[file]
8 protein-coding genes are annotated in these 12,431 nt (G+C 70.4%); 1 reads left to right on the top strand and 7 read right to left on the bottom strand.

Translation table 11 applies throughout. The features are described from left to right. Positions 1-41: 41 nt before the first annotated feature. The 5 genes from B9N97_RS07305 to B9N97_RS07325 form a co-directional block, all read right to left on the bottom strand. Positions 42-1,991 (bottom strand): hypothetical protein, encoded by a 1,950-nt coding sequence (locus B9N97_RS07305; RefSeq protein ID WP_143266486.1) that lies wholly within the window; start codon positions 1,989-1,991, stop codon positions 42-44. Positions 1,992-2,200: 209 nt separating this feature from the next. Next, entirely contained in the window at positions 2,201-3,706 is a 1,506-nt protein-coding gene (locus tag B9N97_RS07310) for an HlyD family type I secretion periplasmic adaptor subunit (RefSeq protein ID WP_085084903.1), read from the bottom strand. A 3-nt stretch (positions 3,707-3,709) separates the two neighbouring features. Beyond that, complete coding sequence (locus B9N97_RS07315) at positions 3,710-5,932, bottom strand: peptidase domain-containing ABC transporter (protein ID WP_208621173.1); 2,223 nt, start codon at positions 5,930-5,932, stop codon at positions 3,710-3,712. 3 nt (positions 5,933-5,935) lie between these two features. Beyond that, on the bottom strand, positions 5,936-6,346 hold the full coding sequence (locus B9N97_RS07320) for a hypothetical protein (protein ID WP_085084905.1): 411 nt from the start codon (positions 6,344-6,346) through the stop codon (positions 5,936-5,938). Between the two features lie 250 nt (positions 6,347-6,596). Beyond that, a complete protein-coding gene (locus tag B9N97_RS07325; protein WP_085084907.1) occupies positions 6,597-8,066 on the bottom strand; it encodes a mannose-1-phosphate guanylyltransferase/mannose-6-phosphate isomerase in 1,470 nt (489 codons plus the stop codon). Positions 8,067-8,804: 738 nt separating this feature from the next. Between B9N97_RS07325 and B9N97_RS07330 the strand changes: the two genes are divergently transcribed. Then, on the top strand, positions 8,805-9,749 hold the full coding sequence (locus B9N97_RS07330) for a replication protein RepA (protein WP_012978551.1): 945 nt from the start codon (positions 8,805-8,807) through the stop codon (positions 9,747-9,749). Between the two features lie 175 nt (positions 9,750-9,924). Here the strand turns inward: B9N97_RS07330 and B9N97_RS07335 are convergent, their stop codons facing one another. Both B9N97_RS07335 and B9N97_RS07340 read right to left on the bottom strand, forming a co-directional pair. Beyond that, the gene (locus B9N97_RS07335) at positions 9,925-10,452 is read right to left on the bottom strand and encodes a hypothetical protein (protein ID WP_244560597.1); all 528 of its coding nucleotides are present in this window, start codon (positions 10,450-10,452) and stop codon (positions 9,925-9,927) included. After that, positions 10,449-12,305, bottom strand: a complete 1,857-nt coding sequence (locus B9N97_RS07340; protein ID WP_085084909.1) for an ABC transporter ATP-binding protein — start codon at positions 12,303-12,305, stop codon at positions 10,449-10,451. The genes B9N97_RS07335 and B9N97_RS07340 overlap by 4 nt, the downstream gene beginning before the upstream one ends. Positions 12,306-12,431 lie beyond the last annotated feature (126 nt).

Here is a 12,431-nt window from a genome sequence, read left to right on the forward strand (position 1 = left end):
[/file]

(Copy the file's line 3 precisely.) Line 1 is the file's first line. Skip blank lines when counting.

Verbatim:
Here is a 12,431-nt window from a genome sequence, read left to right on the forward strand (position 1 = left end):